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Thursday, 1 August 2013

Doing it your way! (I've just done it my way.)

Have you ever been frustrated that you can't find the stamp that you've imagined in your head?  You know what I mean.  You're making a project.  You have a specific look and design in mind.  Everything is falling into place.  And then you hit a snag.  That's right!  You can't find the stamp that says exactly what you want---or that has exactly the image you know would be perfect.  Well, that doesn't have to be a problem any longer.  You can actually buy a kit and make that stamp yourself.  Whoa!  That doesn't work for you because you have ten thumbs and are simply not an artist?  What about all those great cards, scrapbook pages and projects you've made?  Of course you can do it.  And if you can't draw it, the internet offers all sorts of designs free of charge.

So you've heard all this before in this blog post, right?  Yes, I've told you about the kit and refill already but that was before I had a chance to play with it myself.  To recap, this is what the kit looks like once you open it:

First of all, I love those carving tools!  They fit into your hand so nicely that it feels very comfortable carving into the rubber.  At first I have to admit it is a bit daunting to have blank rubber in front of you while you're holding a carving tool.  The rubber is so perfect---not a mark on it.  I was very hesitant in putting that first mark on it.  But once I did, it began feeling quite natural and good to be carving into it.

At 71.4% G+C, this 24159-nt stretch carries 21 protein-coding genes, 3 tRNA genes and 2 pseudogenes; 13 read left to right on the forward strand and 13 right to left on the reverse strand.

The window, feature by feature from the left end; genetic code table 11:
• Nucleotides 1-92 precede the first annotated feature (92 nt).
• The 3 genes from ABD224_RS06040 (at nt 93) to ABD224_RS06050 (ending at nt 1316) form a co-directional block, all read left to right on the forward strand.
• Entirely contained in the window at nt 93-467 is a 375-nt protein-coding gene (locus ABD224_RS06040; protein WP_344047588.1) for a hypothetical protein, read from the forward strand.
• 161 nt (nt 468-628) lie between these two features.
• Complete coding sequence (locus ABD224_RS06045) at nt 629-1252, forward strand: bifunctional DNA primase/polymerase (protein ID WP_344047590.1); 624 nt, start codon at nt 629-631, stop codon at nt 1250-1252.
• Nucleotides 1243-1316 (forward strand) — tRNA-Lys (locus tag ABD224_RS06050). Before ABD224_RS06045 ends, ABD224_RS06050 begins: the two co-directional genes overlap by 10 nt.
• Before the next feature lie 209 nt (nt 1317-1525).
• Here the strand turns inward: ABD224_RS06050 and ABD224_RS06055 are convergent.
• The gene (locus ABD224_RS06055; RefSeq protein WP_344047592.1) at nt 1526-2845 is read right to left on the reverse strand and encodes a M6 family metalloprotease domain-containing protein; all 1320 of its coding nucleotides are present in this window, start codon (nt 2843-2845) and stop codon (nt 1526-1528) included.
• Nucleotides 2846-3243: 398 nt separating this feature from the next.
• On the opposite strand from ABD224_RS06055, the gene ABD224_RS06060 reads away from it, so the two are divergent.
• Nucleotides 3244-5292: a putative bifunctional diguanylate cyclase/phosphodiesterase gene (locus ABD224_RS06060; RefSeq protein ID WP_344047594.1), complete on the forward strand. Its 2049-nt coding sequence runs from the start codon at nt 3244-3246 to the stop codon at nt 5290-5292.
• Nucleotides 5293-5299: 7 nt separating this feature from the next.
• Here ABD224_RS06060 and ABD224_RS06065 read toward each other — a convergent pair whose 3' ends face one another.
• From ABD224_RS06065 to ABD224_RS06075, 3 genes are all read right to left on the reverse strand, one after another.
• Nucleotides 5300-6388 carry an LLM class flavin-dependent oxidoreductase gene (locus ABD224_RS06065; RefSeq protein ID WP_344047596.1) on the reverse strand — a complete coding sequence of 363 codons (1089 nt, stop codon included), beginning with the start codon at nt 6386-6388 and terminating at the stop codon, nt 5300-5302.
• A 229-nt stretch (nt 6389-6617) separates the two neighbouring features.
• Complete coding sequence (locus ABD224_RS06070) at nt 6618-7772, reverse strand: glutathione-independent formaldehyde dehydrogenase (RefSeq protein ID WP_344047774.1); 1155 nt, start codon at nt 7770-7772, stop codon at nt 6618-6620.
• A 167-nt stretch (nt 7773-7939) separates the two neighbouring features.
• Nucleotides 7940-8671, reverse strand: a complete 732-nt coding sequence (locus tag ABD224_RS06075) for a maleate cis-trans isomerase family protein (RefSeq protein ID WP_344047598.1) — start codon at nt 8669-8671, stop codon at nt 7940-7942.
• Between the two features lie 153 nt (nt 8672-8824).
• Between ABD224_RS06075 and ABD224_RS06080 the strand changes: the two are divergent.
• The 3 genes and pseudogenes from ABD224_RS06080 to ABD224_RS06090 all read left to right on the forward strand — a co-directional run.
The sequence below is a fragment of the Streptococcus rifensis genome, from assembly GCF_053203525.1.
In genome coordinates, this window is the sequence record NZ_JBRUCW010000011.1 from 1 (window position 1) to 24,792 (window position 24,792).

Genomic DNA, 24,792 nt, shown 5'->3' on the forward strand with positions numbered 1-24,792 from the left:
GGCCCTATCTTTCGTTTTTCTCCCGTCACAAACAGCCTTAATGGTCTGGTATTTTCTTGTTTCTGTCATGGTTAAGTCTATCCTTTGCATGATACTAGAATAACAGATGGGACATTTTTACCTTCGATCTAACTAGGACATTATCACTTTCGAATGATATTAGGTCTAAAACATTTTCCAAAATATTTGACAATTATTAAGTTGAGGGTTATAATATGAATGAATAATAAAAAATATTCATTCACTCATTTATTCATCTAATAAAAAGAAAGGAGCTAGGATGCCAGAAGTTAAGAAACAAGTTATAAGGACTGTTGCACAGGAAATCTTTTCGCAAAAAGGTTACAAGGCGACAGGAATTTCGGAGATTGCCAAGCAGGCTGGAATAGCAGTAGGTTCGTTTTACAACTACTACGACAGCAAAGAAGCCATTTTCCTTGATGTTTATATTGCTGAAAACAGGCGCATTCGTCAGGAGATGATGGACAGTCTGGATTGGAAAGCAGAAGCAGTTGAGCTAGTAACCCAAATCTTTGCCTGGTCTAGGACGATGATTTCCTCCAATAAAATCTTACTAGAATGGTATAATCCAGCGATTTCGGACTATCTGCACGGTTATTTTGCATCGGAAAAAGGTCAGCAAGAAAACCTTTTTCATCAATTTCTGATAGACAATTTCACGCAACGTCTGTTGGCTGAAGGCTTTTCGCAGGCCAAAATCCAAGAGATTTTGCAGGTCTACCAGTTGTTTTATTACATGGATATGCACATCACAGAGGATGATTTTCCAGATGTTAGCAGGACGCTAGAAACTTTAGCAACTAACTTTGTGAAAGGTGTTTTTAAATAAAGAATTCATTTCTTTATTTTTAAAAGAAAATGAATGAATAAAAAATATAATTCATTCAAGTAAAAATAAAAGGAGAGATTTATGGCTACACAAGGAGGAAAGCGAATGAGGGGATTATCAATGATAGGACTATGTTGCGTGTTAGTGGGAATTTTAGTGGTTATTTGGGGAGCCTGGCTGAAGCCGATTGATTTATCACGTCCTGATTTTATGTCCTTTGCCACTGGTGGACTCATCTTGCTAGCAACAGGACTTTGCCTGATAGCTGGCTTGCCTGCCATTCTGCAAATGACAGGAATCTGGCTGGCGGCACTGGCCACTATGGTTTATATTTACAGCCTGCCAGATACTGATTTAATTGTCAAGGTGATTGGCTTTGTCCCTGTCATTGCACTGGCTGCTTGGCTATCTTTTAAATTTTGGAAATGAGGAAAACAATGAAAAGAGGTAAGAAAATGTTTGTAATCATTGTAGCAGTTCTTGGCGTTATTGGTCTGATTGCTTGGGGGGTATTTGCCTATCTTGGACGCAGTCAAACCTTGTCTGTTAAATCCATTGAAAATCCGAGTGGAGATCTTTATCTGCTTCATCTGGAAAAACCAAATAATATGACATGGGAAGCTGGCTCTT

Did I use one of the designs that are provided?  No, I had my own little cartoon and then free-handed the script.  It's quite obvious that I'm a novice when you look at the results, but I still had fun doing it and my next stamp will be much better.  Yes, I'm already thinking in terms of "next" instead of, "well, done that and I'm over it".  Actually, I'm quite excited about doing another stamp.  Oh my goodness!  Is this going to become as addictive as buying stamps has been?

Now that I've gone through the agony of carving the stamp, I should show you what I made, right?  Always taking the more difficult route, I carved my first stamp to fit into one of the brand new Chalk Talk framelits.  Yeah, I know, why not make it harder for myself, right?

Anyway, the little guy's name is Mugsy.  He's a throwback to a mascot I designed for my high school library when I belonged to the Library Club.  I just had to resurrect him.  I used Chocolate Chip for my stamping ink, Chocolate Chip for my base cardstock, and added some Sahara Sand for his face and Blushing Bride for his ears.  His eyes are Summer Starfruit as  is the embossed cardstock behind the image.  It's a bit crude, but I love it.


It's just a little 3 1/2" x 3 1/2" card, but I love it!  Now---don't you want to make a stamp?

9 comments:

  1. Brilliant Heidi. I love your Mugsy. The little guy has so much personality shining through. Thanks for demystifying the carving. It feels less scary to dive in when I know a friend has done it with great results. Good to know about the fit of the tools. From looking at a picture I have of them they looked like they had a nice ergonomic design like so many of Stampin' Up's tools. Can't wait to see your next stamp!